Ohio: Plastics and Metals Thrive with Ohio's Third Frontier Project
31 Mar, 2003By: Trade & Industry Development
While the plastics and metals industries may not have always received the type of attention afforded to the high-tech industries, they remain dominant forces in the American economy and highlights of Ohio’s industrial sector. Both sectors are critical industries that the state of Ohio will support and foster in the years to come.
During 2001, just over 300 iron and steel industry establishments in Ohio employed almost 51,900 people while approximately 1,300 rubber and plastics industry companies employed more than124,000 workers. Totaling more than 176,000 jobs for Ohioans, the plastics and metals sectors are crucial to the state’s economy.
Moreover, Ohioans employed in the industries are earning above-average salaries. These skilled workers within the iron and steel industry averaged over $46,400 in wages during 2001, earning more than the national average of $43,100. Meanwhile, wages in the plastics industry vary by specialty, but are consistently close to national averages.
Part of Ohio’s success is that many of the state’s leading companies in these two industries are on Fortune’s U.S. 1,000 or global 500 lists. For example, 39 companies in the plastics sector are named, and 10 have their world headquarters in the state, including Goodyear Tire & Rubber, Dana, and Ferro. In the metals industry, 17 companies are listed, such as AK Steel, Timken, and Worthington Industries. All are headquartered in Ohio.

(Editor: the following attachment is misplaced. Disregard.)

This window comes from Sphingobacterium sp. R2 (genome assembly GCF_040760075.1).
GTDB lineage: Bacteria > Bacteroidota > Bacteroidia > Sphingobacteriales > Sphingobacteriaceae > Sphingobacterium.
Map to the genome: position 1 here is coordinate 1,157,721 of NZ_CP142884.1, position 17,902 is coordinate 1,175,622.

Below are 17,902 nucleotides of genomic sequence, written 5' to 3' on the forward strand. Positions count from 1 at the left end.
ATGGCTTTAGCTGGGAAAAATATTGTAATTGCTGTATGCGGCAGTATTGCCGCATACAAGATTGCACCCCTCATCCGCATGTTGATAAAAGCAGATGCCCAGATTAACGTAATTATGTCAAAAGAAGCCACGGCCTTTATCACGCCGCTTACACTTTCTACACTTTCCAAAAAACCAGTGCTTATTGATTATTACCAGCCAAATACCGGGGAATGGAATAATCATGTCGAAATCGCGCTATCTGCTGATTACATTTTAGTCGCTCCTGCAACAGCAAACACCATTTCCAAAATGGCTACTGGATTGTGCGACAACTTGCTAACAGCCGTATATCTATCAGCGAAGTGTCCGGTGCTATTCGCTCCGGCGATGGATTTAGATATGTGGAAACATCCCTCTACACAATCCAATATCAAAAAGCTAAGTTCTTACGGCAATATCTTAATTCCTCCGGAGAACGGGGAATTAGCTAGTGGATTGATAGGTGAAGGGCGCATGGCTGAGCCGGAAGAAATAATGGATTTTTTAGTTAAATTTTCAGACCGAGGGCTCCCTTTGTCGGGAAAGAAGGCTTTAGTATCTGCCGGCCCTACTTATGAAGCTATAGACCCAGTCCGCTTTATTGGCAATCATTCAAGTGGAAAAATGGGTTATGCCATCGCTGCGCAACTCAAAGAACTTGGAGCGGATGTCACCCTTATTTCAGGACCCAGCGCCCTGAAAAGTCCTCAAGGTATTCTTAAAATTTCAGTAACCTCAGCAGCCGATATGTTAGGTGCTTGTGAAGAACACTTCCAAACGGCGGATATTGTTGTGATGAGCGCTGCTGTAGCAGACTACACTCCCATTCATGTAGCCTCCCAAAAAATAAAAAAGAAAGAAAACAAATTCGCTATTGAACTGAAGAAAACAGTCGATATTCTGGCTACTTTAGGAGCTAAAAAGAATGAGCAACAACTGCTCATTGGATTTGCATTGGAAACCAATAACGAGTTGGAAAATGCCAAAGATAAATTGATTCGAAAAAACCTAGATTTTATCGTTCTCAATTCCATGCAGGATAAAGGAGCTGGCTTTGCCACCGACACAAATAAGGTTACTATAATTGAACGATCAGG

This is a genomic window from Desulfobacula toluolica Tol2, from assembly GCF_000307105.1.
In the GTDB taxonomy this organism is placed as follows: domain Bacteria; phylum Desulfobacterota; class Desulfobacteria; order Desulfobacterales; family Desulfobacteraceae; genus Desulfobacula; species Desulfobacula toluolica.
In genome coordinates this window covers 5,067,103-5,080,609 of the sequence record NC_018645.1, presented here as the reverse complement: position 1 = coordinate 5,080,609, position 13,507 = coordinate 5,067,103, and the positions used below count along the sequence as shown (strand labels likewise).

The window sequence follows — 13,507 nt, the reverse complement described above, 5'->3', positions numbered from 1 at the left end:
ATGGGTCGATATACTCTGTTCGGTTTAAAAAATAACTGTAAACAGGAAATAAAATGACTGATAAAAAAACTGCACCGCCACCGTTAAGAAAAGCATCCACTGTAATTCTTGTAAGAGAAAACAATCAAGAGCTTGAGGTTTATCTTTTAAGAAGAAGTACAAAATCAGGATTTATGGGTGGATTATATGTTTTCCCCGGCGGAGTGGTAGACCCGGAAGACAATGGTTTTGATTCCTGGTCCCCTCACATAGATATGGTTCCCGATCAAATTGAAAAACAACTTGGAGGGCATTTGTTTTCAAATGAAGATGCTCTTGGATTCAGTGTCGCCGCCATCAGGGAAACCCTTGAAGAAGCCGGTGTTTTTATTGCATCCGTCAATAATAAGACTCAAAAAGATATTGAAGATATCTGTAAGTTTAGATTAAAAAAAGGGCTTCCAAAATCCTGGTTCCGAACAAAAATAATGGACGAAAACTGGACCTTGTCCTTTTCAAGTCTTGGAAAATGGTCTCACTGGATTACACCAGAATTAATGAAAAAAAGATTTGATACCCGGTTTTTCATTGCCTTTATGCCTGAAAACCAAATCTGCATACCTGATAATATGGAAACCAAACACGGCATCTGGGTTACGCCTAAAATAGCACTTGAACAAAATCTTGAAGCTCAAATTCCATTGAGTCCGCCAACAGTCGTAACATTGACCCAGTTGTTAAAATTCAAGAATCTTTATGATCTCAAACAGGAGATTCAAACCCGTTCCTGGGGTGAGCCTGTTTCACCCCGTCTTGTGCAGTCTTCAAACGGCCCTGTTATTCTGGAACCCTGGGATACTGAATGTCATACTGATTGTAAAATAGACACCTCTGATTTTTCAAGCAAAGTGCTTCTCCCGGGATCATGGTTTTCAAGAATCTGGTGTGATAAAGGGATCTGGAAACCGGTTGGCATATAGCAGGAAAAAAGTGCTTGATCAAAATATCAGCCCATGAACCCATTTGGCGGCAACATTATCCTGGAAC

And the future looks bright for both industries, particularly plastics. The Ohio Department of Development (ODOD) recorded 23 major industry investments totaling $461 million by 10 steel and iron companies during 2001 and 2002. . ODOD also recorded 217 major industry investments totaling $1.3 billion by 196 plastics companies between 1998 and 2001 with Delphi, M-Tek, Owens Corning, and Plastipak Packaging being the largest investors.
Steel Numbers "Encouraging"
Leading indicators for Ohio steel producers in the first quarter 2003 showed marked increases that are probably due to the inclusion of data from International Steel Group, Inc. (ISG), which is a new member of the Ohio Steel Council.
ISG, which purchased the assets of LTV Corp. in February 2002 and began operating facilities in Ohio last May, has not been a member of the Council until recently and therefore had not been reporting data.
"With the inclusion of ISG to the Ohio Steel Council's data, we now have a clearer picture of steel production in the state," said Edward Caine, president and CEO, WCI Steel, Inc. in Warren."While the overall increase is encouraging, individual Ohio steelmakers continue to face immense challenges."
In first quarter 2003, Ohio's steel production was 3.2 million tons, an 18 percent increase from the 2.7 million tons in the same period a year ago. Steel shipments were 3.4 million tons in first quarter 2003, a 14 percent increase over first quarter 2002.
Ohio steel employment was more than 16,000 in the first quarter this year, an increase of 1.4 percent from first quarter 2002. Meanwhile, first quarter payroll was $219 million, a 15 percent increase compared to the same time period a year ago.
Capital investment spending also increased year-over-year, from $21.4 million during the first quarter in 2002 to $22.3 million this year, a 4 percent increase.